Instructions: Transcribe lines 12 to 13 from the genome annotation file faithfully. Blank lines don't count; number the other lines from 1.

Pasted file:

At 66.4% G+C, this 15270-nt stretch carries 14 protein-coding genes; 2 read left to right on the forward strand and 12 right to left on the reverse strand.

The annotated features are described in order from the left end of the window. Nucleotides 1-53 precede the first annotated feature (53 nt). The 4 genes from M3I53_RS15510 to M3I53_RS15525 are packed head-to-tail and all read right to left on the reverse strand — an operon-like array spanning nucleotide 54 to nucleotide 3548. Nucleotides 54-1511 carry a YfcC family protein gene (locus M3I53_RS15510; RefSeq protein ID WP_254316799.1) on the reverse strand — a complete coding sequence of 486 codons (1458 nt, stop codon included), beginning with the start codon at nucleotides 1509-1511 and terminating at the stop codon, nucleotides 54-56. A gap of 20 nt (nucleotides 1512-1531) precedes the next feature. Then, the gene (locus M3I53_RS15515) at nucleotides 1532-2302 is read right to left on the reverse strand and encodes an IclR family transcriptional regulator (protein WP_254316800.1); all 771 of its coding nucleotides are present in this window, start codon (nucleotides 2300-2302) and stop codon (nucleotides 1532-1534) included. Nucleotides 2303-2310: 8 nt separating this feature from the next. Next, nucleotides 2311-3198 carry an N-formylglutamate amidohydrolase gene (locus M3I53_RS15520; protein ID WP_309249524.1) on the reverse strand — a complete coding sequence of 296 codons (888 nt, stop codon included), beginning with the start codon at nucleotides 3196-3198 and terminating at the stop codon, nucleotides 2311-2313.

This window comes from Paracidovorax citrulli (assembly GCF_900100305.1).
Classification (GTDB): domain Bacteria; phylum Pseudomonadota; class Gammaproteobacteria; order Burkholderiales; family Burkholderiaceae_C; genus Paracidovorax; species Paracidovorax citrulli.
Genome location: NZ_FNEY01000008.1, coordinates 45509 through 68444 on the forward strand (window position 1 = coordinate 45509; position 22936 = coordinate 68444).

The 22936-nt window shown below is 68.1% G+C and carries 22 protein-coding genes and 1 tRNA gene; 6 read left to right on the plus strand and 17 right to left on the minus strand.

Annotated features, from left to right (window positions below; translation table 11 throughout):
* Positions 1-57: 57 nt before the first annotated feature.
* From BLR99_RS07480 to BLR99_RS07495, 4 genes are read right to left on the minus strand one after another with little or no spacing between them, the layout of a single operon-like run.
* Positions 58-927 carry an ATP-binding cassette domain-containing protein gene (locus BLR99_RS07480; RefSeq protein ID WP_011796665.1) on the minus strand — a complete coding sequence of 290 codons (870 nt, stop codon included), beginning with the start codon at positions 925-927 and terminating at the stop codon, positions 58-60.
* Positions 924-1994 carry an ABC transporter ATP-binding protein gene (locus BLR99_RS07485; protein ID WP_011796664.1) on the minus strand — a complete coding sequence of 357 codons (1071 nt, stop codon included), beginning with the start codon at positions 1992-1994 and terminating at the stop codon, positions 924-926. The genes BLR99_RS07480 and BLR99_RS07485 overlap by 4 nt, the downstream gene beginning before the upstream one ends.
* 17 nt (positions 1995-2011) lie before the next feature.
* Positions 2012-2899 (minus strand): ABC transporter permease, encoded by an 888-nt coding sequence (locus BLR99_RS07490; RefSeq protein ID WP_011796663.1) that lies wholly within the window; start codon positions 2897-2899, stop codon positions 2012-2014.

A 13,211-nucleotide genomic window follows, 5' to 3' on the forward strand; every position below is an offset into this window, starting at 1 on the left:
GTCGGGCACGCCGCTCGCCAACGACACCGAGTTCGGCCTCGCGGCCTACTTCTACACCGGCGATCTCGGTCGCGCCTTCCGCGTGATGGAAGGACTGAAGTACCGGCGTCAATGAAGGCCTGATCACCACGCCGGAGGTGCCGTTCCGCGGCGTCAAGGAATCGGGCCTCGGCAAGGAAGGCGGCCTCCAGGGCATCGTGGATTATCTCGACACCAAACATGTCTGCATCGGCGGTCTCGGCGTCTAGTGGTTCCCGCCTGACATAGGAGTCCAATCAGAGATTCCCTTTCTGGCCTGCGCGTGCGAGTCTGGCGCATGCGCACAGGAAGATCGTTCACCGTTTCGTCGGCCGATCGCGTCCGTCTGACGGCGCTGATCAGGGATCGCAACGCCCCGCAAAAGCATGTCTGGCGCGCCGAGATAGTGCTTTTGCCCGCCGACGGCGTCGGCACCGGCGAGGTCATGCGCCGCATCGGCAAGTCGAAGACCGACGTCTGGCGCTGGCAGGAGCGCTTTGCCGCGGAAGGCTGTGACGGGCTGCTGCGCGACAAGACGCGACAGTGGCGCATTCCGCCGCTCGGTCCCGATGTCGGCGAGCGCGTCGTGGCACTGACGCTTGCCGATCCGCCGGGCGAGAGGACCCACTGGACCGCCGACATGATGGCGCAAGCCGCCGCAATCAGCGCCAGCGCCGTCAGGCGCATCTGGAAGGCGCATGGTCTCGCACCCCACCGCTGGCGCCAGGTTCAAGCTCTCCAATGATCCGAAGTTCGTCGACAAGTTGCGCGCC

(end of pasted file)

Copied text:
* 17 nt (positions 1995-2011) lie before the next feature.
* Positions 2012-2899 (minus strand): ABC transporter permease, encoded by an 888-nt coding sequence (locus BLR99_RS07490; RefSeq protein ID WP_011796663.1) that lies wholly within the window; start codon positions 2897-2899, stop codon positions 2012-2014.